The course deals with questions of poverty and disadvantage both in the developed and the developing world. After discussing various definitions of poverty and their pros and cons we shall focus on political and moral aspects of poverty and the policy aimed at reducing poverty. We shall learn about the capabilities theory as developed by Amartya Sen and later by Wolff and de Shalit.
Using case studies drawn largely but not exclusively from Sub-Saharan Africa, this course explores the challenges and complexities of delivering health in under-resourced settings. Over the past sixty years, various development models and policies have been applied locally and globally. We will critically examine the theory and practice that underlies what has become ‘global health’ within an evolving development framework.Read more about Development and Public Health
Gender and development constitutes its own academic sub-field and has proven to be an enduring international policy and planning focus. With this in mind, the foundational questions that underlie this course are: Why should the issue of gender constitute a legitimate planning tradition in its own right? Why do the proliferating numbers of policies and plans for action in gender and development often fail to be implemented?Read more about Gender and International Development
This reading course examines the link between spatial planning and social policy. Classroom discussion centers on short articles in English that look at the experience in Israel and internationally, including in developing countries.Read more about Spatial Justice and Cities
This research methods course provides students with intensive knowledge of the theory and practice of program evaluation research with an emphasis on its practical relevance for local community development organizations, national and international agencies, funders from the public, private, third sectors, and other policymakers.Read more about Program Evaluation for Community Development and Social Change
In the domain of international development, religion has often been regarded as a conservative hindrance to social progress, and religious worldviews have come to be associated with challenges they pose to development in terms of both aims and practice.Read more about Religion and International Development
This course explores how qualitative research—characterized as inductive, non-statistical, interpretive and exploratory—constitutes social science research. It walks students through the steps of academic research with a qualitative focus: How to identify a robust research question, choose an appropriate data collection method and research design, address research bias, gain first-hand experience applying methods during a unique, two-day, off-campus research practicum, and finally, transform field data into academic text through preliminary analysis.Read more about Qualitative Research Methods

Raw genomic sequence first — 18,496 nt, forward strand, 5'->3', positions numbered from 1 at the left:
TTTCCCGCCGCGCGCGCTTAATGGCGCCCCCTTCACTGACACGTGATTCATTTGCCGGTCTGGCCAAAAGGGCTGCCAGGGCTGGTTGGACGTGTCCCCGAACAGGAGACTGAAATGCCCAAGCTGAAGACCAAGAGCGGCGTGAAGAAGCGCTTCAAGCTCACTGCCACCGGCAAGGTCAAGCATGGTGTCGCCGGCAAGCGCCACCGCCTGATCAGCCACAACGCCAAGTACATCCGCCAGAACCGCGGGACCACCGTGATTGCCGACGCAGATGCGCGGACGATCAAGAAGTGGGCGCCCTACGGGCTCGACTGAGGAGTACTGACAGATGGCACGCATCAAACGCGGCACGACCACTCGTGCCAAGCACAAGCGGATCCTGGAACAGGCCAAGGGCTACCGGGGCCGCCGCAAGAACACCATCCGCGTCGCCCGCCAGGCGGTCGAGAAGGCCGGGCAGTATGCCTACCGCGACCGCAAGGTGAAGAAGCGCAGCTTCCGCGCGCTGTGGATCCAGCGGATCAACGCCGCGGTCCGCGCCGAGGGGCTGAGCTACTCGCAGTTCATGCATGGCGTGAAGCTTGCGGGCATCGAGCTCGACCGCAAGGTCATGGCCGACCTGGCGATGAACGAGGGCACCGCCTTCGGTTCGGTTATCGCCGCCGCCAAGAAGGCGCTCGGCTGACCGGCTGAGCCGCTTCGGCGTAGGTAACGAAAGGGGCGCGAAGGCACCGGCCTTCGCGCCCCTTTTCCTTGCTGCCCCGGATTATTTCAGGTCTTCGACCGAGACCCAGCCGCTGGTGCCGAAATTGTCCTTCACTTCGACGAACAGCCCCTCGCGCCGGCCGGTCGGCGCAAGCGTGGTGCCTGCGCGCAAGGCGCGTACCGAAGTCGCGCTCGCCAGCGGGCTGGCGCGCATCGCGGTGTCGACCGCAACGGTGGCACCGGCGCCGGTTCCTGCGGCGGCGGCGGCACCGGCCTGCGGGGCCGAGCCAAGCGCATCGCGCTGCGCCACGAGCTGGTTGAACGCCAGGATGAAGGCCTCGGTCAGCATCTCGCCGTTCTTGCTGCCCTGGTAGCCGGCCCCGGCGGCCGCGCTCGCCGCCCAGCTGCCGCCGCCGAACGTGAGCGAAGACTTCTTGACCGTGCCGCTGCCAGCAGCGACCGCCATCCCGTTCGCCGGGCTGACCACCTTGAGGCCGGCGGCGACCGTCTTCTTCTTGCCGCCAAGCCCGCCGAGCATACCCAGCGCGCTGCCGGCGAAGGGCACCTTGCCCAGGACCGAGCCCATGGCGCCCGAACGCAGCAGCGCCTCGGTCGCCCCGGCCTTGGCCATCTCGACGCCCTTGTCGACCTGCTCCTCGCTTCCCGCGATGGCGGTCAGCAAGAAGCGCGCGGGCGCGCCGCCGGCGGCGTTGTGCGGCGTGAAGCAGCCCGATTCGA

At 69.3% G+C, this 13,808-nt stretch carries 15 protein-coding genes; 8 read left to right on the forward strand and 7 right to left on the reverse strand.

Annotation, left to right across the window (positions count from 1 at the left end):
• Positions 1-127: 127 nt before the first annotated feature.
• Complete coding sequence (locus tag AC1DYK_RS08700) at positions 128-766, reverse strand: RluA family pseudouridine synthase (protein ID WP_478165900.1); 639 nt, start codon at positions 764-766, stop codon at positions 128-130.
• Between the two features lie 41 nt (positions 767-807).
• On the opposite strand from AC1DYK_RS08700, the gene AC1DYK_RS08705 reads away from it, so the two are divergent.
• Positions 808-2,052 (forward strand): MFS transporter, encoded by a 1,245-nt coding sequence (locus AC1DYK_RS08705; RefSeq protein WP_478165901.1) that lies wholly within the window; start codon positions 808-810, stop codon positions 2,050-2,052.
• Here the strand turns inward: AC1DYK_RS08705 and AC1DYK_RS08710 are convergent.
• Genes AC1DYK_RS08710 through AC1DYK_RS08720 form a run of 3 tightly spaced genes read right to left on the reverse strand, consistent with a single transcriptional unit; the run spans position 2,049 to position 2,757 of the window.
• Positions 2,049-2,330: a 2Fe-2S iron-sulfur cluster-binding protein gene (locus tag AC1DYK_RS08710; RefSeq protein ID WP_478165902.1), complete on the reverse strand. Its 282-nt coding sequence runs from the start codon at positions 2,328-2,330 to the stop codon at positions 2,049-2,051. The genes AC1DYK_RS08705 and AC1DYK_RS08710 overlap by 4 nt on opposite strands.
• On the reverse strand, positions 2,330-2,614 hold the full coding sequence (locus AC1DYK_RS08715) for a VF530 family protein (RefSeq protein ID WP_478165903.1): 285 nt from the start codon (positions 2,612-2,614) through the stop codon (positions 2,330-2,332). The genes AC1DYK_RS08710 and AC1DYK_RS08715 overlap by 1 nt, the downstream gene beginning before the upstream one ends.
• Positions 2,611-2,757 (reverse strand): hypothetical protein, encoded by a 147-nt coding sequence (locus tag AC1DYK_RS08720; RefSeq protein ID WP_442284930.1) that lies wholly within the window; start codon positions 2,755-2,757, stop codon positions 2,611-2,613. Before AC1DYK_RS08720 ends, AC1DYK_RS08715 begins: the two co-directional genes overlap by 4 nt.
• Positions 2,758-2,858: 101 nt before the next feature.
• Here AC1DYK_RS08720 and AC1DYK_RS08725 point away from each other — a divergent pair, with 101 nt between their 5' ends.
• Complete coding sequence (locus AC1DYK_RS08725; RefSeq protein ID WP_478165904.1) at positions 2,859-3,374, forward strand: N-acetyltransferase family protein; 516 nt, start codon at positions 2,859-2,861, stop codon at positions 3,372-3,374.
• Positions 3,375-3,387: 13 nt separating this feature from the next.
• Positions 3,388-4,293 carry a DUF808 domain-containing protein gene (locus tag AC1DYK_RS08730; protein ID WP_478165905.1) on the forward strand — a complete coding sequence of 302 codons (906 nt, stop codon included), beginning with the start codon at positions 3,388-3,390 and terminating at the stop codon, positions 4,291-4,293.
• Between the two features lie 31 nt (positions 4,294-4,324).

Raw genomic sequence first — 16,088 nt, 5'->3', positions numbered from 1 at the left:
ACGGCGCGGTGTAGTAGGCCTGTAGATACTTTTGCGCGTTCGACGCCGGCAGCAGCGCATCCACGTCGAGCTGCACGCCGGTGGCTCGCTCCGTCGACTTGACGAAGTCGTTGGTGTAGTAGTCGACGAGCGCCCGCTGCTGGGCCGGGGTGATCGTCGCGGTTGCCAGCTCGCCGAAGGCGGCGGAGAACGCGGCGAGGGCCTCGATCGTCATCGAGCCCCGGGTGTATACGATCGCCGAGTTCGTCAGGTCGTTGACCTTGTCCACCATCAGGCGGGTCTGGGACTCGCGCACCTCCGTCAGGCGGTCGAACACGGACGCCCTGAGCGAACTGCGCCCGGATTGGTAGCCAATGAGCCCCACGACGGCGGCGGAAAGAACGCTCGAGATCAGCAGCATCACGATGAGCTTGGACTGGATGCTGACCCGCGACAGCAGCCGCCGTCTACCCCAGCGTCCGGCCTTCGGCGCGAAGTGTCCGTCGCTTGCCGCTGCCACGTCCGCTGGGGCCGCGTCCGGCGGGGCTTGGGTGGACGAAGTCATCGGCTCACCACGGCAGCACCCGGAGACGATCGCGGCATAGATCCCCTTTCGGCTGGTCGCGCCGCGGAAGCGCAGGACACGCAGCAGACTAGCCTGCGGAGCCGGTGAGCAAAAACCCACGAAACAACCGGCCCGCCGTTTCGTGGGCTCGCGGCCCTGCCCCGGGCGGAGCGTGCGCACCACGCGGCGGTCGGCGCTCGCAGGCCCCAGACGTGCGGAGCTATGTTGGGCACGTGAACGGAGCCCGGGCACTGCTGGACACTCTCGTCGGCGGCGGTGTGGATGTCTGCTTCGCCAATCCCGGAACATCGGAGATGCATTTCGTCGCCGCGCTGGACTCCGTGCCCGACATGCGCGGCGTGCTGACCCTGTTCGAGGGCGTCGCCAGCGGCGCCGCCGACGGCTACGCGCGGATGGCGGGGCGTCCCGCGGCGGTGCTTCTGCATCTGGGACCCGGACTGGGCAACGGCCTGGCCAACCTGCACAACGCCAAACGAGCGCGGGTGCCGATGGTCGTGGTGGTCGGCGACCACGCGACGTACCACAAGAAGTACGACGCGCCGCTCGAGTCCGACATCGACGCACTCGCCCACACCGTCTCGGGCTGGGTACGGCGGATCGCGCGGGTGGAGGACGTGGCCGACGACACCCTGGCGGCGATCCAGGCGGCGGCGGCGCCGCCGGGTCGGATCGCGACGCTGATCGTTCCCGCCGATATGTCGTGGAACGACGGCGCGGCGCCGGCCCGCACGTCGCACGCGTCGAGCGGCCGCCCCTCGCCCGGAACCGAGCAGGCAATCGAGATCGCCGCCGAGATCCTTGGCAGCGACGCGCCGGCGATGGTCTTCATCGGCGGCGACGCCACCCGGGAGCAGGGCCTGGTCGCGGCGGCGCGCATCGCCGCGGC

The field of community development seeks to increase well-being among vulnerable populations and to guide governments and civil society toward humane, equitable and environmentally sound programs and policies that contribute to freedom from poverty, gender equality, access to education and livelihood opportunities and overall sustainable human development.
Social entrepreneurship is a growing field of practice and of academic research. The course will discuss the differences between social and commercial entrepreneurship. Furthermore, it will grapple with the challenge of increasing social value utilizing theories of innovation that were developed in the commercial sector.
This course focuses on several major topics regarding economic development and the position of developing countries in the contemporary trading system. The course addresses the principal dimensions and measurement of "underdevelopment", principal theories of development (i.e., why some countries managed to become "developed" while the other remained underdeveloped?), the basic principles of the GATT/WTO system, the WTO special rules regarding trade with developing countries.Read more about The International Dimension of Development
This is a practical course (taught in two parts) designed to guide students in creating and preparing for their internship. The first section of the course (first semester), takes the format of a workshop, and is held every other week. The workshop's role is to prepare students for choosing their placements and applying for their internships.Read more about Pre-internship: Mapping the World of Development
What allows countries to develop? What holds development and growth in certain regions? Why many developing countries in Africa have seen lower levels of growth and development in recent decades than Asians states? This course examines these questions and many others by discussing various models in development economics and exploring their application in reality. Read more about Development Economics: Principles and Application